Last modified: 2008-06-21 by ivan sache
Keywords: koekelare | discs: 3 (white) |
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Municipal flag of Koekelare - Image by Arnaud Leroy, 13 January 2007
External link of interest:
The municipality of Koekelare (8,325 inhabitants on 1 January 2007; 3,918 ha) is located in the region of Westhoek, 18 km from the North Sea and in the middle of the triangle Diksmuide-Torhout-Gistel. The municipality of Koekelare is made since 1971 of the former municipalities of Koekelare, Bovekerke and Zande.
The region of Koekelare was already settled on the Age of Bronze (2000
BC); cemetaries with funerary urns placed in a circular pattern have
been excavated. The settlement was still there in the Age of Iron;
ceramics and iron artifacts have been found. In the Gallo-Roman times,
the old road to Bruges was revamped and became a Roman way; it forms
today a part of the southern border of the municipality. The way
crossed an important settlement.
The Franks renamed the settlement Coclars, after the Germanic words coc or kook, "a hill" or "an elevated place", and lars or lare, "an open place in a woody and marshy area". The elevated place is today topped by the parish church and still surrounded by ponds and marshy lands. Coclars was first mentioned in 847 when King of Francia Occidentalis Charles le Chauve granted the big domain known as "villa Koekelare" to the Benedictine abbey of Saint-Amand (today in the north of France). The monks evangelized the area and placed it under the patronage of the soldier monk St. Martin, who was particularly venerated by the Franks. Old Germanic traditions, "borrowed" by the church, are still vivid on the eve of St. Martin's Day, the 11 November. Children sing all around, lit by a candle placed in a hollowed out beet; for this first light festival of the winter, they chase away with ruusbuusbuus the evil spirits and beseech for apples and pears, the symbols of winter fertility.
Koekelare was plundered by the Northmen at the end of the IXth century.
The villagers built a water castle in the curve of the St.-Martensbeek
(St. Martin's brook), where later the Oosthof (the residence of the
lords of Koekelare) was built. In 1106, the Count of Flanders decided
the development of the desert area known as Utfanc, located in the
north of the municipality, and transferred Koekelare to the Benedictine
St. Bertinus abbey in Saint-Omer (today in the north of France). The
monks built a priory, which is the origin of the modern urban
Koekelare became in the XIVth century the seat of a lordship encompassing Koekelare, Ichtegem, Eernegem and Aartrijke. The administration of the Bruges Freeland (Brugse Vrije) built in Koekelare a regional leper-house, which was sacked along with the parish church during the religious wars in the XVIth century; the village was nearly deserted. In 1759, the population of the village had grown again to 3,500.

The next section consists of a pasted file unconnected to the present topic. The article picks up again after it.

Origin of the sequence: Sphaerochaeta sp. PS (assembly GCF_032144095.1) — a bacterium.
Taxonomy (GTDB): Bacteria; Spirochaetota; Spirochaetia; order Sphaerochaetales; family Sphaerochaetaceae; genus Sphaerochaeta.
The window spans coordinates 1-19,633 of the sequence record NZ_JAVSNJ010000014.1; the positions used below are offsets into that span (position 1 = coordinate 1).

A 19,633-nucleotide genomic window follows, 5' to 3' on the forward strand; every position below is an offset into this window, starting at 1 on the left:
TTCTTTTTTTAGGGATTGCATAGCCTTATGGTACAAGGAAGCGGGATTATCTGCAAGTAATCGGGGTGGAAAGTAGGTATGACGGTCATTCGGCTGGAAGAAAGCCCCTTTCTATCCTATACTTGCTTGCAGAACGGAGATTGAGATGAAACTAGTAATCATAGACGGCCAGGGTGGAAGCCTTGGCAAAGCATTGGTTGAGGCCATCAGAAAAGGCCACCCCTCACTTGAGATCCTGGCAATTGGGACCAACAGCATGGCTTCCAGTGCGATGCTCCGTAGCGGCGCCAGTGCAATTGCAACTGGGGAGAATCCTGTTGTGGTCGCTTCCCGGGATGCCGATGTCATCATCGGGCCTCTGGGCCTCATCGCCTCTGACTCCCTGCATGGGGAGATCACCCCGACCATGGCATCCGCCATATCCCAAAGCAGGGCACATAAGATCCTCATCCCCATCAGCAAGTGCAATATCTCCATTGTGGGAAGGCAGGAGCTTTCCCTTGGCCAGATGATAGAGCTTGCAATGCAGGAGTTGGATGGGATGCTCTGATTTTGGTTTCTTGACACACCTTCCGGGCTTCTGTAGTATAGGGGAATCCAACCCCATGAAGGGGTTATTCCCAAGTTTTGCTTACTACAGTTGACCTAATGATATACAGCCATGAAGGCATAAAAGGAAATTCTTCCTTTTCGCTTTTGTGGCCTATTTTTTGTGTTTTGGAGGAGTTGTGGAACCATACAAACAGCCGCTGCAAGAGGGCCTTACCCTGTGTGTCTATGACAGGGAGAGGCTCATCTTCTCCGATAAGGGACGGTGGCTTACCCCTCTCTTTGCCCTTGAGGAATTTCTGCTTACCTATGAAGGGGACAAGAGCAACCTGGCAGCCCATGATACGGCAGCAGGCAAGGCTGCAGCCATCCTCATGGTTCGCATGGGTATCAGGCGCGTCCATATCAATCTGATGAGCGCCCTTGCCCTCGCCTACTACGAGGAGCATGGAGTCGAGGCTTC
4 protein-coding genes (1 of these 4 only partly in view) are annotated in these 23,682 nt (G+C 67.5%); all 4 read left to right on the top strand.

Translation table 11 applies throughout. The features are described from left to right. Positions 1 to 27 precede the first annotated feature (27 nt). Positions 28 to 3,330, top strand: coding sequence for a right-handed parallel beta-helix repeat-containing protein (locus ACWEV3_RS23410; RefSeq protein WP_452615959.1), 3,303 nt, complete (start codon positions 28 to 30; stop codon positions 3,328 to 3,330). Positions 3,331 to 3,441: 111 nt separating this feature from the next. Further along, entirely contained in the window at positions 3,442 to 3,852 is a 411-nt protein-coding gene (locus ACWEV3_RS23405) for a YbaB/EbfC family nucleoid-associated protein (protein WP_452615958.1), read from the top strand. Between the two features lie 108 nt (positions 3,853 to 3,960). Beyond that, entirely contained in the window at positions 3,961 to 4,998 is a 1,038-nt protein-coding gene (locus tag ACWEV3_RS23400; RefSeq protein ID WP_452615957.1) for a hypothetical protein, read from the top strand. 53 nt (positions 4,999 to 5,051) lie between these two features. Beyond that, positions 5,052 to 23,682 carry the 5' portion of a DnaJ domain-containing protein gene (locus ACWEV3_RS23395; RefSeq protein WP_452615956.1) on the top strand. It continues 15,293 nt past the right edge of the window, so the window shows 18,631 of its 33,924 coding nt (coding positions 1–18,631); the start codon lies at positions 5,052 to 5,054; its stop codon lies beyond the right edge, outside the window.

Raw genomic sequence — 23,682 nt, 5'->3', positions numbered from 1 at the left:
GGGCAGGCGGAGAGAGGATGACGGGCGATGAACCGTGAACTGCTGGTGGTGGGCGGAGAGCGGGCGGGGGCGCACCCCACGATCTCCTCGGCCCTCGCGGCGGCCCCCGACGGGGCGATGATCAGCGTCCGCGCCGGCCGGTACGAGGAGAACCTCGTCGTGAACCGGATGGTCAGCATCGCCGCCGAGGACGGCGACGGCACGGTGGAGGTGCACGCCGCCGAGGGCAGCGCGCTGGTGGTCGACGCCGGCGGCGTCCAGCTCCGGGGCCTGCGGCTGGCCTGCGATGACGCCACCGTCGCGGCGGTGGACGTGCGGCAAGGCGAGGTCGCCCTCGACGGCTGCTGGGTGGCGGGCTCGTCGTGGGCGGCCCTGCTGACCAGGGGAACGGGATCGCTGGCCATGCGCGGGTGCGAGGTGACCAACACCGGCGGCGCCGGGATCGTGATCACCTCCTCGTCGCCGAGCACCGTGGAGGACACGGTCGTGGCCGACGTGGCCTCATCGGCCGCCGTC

The Christiaen brewery-malthouse dates back to c. 1790. It became an industrial complex in 1878 and worked until 1968, being the main source of employment in Koekelare. The brewery was purchased and restored by the municipality of Koekelare in 1985; the municipal administration was awarded the "Flemish Monument" prize in 1993 for this restoration.
Source: Municipal website
Ivan Sache, 13 January 2007
The municipal flag of Koekelare is blue with three white disks placed 2
According to Gemeentewapens in België - Vlaanderen en Brussel, the flag and arms of Koekelare were adopted by the Municipal Council on 22 May 1987, confirmed by the Executive of Flanders on 7 July 1987 and published in the Belgian official gazette on 3 December 1987. The flag is a banner of the municipal arms.
The municipal website explains that municipal arms, "Azure three plates (in Dutch, drie zilveren bezanten, in French trois besants d'argent, lit. "three bezants argents") 2 and 1", belonged to Walter IV van Koekelare who went on the
Crusade in 1252, therefore the bezants, who are said to represent coins
minted by the Byzantine Emperor.
According to Servais, the arms of Koekelare were granted by (Dutch) Royal Decree in 1818 and confirmed by (Belgian) Royal Decree on 11 May 1840. They are similar to the today's arms but with the bezants or and a letter K (for Koekelare) or in canton. Since there was no colours mentioned in the first grant application, the (then) national Dutch colours were granted "by default", and not changed after the independence of Belgium, as it was the case for several Belgian municipal arms azure and or.
The Gelre Armorial shows "Gules three plates" for Koekelare (Kokelar, #972, folio 81v).
Arnaud Leroy, Pascal Vagnat & Ivan Sache, 13 January 2007